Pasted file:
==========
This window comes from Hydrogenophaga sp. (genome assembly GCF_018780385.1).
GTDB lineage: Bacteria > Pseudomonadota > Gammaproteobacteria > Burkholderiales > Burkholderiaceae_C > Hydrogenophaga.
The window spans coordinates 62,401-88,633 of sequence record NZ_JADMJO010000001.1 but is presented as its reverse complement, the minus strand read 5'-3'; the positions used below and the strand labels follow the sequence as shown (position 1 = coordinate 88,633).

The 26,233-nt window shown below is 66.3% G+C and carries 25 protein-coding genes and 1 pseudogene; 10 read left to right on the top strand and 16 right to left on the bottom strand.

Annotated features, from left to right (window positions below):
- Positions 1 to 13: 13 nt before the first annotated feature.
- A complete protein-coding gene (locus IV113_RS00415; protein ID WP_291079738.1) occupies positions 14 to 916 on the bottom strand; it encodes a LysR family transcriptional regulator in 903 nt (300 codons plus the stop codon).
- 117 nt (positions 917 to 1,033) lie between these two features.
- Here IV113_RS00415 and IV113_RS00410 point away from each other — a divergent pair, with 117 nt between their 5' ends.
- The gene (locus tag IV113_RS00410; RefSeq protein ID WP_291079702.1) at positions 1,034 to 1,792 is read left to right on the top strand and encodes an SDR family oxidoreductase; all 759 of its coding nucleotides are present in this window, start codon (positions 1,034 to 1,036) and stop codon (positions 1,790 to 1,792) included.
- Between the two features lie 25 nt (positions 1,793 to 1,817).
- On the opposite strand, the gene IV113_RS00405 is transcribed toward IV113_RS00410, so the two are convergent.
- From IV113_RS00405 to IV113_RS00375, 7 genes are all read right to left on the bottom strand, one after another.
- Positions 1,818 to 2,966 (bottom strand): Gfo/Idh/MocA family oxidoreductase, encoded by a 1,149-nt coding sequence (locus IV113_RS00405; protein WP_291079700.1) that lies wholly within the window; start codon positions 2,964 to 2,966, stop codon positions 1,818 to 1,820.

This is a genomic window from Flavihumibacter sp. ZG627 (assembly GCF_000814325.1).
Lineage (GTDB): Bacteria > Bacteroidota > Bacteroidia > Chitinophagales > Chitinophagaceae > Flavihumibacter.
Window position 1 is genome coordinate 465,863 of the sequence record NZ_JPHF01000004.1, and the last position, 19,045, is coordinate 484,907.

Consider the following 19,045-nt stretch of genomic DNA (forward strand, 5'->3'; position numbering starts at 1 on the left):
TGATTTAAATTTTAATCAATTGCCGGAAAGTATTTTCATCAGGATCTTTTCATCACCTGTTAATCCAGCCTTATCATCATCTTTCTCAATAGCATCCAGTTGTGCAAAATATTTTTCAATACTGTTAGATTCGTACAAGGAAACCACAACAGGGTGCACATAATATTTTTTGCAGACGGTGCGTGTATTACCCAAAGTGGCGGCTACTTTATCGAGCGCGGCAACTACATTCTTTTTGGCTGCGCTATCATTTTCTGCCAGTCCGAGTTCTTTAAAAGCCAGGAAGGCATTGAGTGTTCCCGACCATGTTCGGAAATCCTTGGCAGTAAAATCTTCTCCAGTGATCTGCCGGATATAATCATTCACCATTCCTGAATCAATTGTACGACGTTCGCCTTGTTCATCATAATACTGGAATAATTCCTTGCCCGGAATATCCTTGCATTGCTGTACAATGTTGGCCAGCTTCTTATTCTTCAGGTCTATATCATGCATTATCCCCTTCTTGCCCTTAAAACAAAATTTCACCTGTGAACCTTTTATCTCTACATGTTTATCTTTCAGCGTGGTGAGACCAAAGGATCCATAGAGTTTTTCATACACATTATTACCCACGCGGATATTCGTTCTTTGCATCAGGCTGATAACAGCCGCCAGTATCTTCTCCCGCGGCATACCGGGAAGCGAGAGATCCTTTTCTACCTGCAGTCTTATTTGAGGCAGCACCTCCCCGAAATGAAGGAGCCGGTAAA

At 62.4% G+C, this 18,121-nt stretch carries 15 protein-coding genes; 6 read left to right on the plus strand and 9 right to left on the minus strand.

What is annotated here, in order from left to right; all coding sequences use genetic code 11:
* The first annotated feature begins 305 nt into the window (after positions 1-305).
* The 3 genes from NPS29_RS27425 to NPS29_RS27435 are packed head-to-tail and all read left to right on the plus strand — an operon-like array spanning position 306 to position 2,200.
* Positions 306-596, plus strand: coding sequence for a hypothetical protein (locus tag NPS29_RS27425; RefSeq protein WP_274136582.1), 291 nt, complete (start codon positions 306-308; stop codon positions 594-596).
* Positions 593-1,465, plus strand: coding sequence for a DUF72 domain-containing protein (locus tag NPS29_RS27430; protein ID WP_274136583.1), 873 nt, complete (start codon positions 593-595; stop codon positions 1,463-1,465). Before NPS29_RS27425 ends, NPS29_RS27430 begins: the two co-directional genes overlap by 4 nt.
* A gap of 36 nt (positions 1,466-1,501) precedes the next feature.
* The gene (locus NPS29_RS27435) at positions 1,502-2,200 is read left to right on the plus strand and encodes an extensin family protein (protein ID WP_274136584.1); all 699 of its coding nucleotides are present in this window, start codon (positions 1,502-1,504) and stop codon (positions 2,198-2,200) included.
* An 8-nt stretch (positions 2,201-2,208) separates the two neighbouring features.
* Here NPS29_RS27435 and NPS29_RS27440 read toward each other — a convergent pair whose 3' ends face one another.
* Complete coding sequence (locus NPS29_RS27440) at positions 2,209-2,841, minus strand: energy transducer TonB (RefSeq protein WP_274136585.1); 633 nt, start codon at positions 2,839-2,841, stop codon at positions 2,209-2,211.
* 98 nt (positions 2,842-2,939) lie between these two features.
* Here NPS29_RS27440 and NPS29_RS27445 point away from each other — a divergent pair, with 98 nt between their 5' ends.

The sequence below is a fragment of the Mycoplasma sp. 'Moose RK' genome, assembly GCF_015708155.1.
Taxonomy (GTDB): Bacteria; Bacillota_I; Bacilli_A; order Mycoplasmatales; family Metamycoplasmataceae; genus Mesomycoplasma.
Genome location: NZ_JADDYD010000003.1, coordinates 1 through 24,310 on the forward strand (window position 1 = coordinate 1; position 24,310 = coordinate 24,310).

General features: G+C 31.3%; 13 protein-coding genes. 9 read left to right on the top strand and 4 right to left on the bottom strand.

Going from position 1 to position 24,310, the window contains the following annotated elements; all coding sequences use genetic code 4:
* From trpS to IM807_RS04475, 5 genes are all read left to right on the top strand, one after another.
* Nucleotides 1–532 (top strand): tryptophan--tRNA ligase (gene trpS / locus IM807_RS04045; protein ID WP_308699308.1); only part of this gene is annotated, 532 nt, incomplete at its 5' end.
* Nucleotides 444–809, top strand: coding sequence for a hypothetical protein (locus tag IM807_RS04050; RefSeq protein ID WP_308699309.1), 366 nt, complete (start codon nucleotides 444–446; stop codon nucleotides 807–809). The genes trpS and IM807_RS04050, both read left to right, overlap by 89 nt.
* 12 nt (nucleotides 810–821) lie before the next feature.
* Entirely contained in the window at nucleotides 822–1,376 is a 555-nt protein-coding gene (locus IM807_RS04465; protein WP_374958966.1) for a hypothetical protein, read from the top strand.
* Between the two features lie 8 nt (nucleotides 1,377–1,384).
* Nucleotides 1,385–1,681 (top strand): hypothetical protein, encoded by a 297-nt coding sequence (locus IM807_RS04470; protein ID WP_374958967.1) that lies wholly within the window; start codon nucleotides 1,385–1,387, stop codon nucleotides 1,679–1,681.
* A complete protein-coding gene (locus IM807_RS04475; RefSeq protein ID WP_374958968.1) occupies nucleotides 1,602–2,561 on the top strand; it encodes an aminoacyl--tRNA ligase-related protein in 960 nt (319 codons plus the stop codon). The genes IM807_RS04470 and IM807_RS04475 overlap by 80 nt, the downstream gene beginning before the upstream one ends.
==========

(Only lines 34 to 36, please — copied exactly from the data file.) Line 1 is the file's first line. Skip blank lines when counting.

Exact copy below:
Taxonomy (GTDB): Bacteria; Bacillota_I; Bacilli_A; order Mycoplasmatales; family Metamycoplasmataceae; genus Mesomycoplasma.
Genome location: NZ_JADDYD010000003.1, coordinates 1 through 24,310 on the forward strand (window position 1 = coordinate 1; position 24,310 = coordinate 24,310).

General features: G+C 31.3%; 13 protein-coding genes. 9 read left to right on the top strand and 4 right to left on the bottom strand.